Seattle Construction- 1890
There is an insufficient amount of articles or sources available to the public which chronicle what construction job sites in Seattle for four-story buildings looked like in 1890. Some articles have been presented below, which describe four-story buildings that were built between 1890 to 1899 and their sites.
WASHINGTON PARK BUILDING
- The article which describes Washington Park Building and its current picture can be accessed via this link.
- The building is a four-story, 36,000-square-foot building containing offices. Its location is south of the central business district of Washington.
- Washington Park Building was constructed in 1890 during the period of "great rebuilding" after the 1889 fire disaster which devoured a large portion of Seattle.
- Construction sites of four-story buildings in 1890 had Carnegie steel beams around them. Several original Carnegie steel beams utilized in the original construction of four-story buildings are intact to this day.
- The site is connected to pedestrian access and numerous public transit options in a commercial district.
SEATTLE, WA 98109 BUILDING SITE PLAN
- The construction site plan of several buildings designed and built in the 1890s by architects based in Seattle, including those "platted in 1890," and a four-story condo is available via this link.
- The plan is relevant to several "multi story apartment buildings" with details such as window and brick type, entry locations (often at the middle of the buildings), etc. Architects based in Seattle, planned and built all buildings in the report. One building was platted in 1890 by a Seattle-based developer James A. Moore. We have assumed they all represent construction sites obtainable in Seattle as of 1890.
4739 RAINIER AVENUE SOUTH SEATTLE & OTHER BUILDINGS
- The building located at 4739 Rainier Avenue South and other buildings in Seattle built in the 1890s is described in a register accessible via this link.
- The article describes the site of a site of "four-story brick" and double-framed Italianate building that was erected in 1897.
- Multi-story buildings constructed between 1880 and 1890 by "Architects Josenhans and Allan" are in the article.
- The article also describes the "former site of two 4-story" high Victorian-era Italianate brick masonry buildings that were erected in 1895.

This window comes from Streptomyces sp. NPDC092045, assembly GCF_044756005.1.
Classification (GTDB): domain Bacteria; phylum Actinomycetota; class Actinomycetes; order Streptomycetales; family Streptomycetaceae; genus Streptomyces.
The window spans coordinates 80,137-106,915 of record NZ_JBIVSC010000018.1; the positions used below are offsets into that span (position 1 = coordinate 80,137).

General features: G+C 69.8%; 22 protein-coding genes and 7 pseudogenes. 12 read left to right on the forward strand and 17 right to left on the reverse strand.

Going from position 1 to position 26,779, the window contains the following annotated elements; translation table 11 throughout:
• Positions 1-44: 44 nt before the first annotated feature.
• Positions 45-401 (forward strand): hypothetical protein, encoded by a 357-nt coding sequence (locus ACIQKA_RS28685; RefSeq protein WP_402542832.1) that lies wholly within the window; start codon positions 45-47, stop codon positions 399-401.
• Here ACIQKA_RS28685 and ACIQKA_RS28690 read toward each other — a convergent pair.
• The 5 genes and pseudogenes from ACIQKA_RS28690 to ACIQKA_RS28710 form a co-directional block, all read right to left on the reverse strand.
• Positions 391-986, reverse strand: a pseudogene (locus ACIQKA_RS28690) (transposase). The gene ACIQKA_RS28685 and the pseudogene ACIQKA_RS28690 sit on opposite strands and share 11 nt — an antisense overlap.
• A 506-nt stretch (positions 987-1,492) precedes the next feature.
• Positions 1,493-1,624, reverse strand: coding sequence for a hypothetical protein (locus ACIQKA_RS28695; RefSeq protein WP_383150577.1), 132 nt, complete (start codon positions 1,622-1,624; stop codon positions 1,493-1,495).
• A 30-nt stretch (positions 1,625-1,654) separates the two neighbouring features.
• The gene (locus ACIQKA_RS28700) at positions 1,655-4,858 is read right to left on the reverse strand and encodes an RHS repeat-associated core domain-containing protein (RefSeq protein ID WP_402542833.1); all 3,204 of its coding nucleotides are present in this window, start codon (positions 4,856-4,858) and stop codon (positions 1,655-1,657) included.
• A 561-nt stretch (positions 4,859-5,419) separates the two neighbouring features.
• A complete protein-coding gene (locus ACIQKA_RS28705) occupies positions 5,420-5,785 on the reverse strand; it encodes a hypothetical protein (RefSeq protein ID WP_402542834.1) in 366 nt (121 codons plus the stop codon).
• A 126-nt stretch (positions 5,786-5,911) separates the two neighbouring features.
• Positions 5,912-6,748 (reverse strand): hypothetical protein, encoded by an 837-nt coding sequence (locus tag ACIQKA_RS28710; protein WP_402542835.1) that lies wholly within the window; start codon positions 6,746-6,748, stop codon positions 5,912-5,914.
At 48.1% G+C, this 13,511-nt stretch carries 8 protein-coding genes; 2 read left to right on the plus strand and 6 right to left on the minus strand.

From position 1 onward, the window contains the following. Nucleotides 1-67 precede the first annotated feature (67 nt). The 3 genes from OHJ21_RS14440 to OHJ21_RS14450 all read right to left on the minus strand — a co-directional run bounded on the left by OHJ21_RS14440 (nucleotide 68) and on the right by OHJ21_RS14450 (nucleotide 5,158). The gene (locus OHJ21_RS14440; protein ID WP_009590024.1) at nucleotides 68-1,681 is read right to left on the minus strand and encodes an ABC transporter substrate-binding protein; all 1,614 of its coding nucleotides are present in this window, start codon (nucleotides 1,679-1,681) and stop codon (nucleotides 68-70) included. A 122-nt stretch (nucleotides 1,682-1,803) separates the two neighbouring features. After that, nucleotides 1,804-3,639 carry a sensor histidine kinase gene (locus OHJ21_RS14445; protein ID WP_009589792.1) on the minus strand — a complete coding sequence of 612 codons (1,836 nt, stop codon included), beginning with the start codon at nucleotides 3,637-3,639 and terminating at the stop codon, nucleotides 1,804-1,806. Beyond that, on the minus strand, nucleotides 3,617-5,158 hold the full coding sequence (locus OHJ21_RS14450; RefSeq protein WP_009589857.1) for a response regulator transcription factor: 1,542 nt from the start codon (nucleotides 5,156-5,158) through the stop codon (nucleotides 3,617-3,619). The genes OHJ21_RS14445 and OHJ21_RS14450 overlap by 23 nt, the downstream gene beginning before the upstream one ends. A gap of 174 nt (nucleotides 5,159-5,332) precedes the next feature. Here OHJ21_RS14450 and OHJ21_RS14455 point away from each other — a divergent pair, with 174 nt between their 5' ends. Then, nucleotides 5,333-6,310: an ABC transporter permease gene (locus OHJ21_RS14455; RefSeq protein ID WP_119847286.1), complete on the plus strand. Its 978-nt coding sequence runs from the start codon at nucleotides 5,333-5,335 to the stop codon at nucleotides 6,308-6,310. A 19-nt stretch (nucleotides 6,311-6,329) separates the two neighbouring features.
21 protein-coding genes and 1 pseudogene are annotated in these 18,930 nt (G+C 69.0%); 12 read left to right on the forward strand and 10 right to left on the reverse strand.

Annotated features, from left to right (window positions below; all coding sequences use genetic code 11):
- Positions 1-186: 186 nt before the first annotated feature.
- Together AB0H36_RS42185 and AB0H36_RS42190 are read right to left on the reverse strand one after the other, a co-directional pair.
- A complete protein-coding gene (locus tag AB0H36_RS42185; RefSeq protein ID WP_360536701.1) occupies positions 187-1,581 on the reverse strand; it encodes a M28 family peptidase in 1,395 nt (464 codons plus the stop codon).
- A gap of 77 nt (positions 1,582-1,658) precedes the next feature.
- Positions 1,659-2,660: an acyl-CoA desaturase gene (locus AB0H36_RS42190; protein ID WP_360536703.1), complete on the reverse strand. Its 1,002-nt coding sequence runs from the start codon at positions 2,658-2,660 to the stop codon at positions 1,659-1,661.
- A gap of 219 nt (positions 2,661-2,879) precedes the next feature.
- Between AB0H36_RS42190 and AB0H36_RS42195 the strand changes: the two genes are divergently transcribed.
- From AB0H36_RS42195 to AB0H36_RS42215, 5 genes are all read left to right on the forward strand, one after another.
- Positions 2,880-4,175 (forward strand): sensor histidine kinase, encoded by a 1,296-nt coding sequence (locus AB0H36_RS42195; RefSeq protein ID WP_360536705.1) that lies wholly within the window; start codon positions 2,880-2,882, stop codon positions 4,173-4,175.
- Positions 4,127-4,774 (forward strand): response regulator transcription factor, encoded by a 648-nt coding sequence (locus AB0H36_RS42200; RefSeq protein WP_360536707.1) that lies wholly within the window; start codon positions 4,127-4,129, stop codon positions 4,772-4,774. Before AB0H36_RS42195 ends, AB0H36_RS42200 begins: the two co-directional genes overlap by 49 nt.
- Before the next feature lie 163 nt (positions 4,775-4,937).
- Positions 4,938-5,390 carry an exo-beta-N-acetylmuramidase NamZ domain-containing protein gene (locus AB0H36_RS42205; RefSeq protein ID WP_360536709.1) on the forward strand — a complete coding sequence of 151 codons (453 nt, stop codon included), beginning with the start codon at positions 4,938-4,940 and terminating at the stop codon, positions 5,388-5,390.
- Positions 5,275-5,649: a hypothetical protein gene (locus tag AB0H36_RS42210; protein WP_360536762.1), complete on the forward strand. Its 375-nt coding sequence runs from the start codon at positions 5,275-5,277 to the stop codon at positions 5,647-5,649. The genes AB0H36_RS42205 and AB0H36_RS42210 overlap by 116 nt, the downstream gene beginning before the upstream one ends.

HISTORIC RESOURCES: PROPERTIES LOCATED IN SEATTLE
- Documentation of landmark resources, including properties constructed in Seattle as in the 1890s is available via this link.
- Two assembled, four-story buildings that originally date back to the 20th century are described in this article. One of them, which is the Grand Pacific Hotel, was built in 1898. The buildings were made mostly of fire-resistant materials and conform to Richardsonian Romanesque's style of brick masonry structures.
- These buildings were erected after the great Seattle fire that occurred in 1889. The Grand Pacific Hotel site has rusticated stones, voussoirs, as well as pier blocks at all ends of its east facade.
- Some materials and features used on the building are brick piers, cut stone, arches, and capitals. Other materials/features include spandrels made of square rustication, fourth-floor dentils that were topped by corbels, a cornice, as well as a raised parapet. The listed materials suggest that typical four-story building sites from the 1890s had stones, bricks, facades, etc.
POLK'S SEATTLE DIRECTORIES OF 1890
- Some four-story buildings which were documented in Polk's Seattle building directories in 1890 are accessible via this link.
- The building at 233 14th Ave, is said to be built in 1930. However, the site is documented in Polk's Seattle building directories of 1890 (about 40 years earlier than the recorded building date)
- The building site has a T-shaped plan and a poured concrete foundation. The cladding is brick and stones (cast), the roof is made flat with parapet.